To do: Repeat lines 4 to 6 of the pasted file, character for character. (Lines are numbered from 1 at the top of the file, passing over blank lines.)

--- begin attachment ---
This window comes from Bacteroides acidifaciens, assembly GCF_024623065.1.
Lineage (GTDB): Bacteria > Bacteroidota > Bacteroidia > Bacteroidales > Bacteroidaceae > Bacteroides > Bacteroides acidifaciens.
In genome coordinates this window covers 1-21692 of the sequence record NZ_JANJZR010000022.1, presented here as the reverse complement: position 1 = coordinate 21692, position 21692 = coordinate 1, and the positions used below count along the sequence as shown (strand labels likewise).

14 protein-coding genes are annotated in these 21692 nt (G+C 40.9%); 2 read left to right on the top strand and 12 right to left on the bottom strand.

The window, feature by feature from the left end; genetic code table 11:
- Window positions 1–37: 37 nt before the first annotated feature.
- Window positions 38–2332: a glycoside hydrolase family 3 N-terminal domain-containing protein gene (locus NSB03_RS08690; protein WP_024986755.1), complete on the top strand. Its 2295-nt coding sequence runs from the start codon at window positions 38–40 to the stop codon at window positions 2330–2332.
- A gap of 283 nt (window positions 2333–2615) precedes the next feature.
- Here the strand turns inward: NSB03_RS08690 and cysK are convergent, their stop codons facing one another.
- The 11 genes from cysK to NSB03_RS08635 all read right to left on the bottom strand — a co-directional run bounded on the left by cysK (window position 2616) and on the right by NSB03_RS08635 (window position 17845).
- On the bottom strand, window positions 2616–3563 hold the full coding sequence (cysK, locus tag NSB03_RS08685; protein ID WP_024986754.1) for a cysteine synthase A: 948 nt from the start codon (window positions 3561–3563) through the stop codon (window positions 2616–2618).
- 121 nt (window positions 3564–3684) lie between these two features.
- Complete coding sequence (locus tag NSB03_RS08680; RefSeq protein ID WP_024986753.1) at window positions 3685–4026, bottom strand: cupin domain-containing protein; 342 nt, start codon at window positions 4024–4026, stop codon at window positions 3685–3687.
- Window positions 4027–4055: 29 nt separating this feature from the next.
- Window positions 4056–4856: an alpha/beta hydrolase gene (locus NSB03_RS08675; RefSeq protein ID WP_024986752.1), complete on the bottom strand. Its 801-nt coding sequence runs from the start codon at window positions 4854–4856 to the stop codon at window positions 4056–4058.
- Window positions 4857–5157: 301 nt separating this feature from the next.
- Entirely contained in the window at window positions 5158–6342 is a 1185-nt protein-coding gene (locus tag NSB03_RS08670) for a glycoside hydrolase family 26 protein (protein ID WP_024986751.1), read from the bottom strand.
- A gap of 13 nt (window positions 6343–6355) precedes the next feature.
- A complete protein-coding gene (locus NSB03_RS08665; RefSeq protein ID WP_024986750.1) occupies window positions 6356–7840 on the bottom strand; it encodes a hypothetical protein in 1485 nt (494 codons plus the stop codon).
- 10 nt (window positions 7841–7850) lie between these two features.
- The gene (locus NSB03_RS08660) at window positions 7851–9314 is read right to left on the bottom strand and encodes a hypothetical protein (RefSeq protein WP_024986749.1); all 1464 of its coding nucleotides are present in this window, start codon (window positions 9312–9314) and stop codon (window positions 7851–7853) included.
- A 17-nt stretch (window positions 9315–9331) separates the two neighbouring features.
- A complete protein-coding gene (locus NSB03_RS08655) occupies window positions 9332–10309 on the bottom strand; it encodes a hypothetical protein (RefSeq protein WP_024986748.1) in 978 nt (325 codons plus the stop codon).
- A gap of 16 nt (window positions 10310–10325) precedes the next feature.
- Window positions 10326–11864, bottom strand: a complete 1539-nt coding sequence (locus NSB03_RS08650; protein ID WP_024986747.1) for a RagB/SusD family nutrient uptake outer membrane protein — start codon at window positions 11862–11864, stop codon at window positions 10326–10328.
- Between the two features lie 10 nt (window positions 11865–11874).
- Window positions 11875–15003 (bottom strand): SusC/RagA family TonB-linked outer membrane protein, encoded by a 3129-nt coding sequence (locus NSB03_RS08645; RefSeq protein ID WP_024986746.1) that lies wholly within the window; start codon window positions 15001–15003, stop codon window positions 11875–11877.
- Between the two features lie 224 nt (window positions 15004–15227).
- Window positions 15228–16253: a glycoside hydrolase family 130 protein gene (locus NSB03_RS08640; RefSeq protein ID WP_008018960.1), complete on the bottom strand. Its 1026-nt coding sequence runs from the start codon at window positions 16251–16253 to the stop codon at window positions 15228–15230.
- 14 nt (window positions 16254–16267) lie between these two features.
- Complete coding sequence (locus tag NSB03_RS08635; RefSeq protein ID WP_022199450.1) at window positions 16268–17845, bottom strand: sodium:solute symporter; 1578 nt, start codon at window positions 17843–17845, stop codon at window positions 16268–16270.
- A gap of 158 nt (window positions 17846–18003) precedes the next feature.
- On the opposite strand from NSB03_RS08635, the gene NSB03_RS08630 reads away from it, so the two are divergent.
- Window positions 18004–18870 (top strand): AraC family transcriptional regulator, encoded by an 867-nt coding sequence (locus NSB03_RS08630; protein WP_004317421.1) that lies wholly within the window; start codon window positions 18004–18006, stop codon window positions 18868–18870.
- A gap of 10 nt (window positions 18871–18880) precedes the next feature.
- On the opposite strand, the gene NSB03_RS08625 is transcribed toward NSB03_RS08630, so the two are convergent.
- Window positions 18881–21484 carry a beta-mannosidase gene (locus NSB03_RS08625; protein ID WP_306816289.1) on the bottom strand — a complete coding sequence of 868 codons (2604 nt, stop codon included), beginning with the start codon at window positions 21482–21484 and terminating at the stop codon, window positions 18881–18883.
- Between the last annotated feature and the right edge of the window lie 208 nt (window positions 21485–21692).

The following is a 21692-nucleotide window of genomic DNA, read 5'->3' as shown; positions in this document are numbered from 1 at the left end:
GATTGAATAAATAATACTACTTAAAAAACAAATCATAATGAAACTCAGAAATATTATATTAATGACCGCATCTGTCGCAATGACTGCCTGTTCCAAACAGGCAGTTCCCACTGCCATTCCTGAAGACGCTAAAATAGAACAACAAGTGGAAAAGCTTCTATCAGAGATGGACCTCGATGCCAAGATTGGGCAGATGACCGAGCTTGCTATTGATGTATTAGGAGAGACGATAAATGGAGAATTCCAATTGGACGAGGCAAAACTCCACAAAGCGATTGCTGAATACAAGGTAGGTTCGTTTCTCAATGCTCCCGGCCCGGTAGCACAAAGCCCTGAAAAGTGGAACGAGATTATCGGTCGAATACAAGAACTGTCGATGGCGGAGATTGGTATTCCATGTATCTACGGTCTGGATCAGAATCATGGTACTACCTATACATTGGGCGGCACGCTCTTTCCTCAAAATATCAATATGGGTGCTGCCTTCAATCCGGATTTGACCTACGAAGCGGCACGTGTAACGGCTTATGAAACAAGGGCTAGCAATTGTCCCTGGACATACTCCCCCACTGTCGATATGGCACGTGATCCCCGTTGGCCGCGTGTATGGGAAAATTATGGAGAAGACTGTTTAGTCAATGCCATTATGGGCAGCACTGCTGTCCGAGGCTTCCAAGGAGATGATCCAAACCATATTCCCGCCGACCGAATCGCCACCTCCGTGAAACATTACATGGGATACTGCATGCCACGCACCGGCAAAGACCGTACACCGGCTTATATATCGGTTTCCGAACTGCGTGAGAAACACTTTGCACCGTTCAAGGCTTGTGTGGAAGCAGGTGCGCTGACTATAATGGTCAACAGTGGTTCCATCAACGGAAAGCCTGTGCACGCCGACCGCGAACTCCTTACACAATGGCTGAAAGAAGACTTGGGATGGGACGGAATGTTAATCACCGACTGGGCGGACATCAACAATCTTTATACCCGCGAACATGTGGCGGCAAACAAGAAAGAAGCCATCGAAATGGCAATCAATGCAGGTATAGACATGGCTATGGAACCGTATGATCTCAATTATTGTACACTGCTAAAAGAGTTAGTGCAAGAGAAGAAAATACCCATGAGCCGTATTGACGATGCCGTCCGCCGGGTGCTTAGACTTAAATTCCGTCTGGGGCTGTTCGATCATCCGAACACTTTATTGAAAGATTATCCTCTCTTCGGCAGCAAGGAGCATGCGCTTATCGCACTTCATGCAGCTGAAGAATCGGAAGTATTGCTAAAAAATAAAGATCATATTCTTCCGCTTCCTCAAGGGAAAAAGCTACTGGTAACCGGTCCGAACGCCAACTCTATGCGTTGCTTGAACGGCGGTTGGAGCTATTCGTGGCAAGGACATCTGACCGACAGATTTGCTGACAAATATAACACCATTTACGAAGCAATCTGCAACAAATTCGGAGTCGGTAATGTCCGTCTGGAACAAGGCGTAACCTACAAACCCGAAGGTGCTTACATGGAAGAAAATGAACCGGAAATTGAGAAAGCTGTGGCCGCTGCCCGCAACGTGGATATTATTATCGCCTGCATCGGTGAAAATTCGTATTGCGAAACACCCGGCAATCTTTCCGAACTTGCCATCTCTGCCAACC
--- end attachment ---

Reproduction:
14 protein-coding genes are annotated in these 21692 nt (G+C 40.9%); 2 read left to right on the top strand and 12 right to left on the bottom strand.

The window, feature by feature from the left end; genetic code table 11:
- Window positions 1–37: 37 nt before the first annotated feature.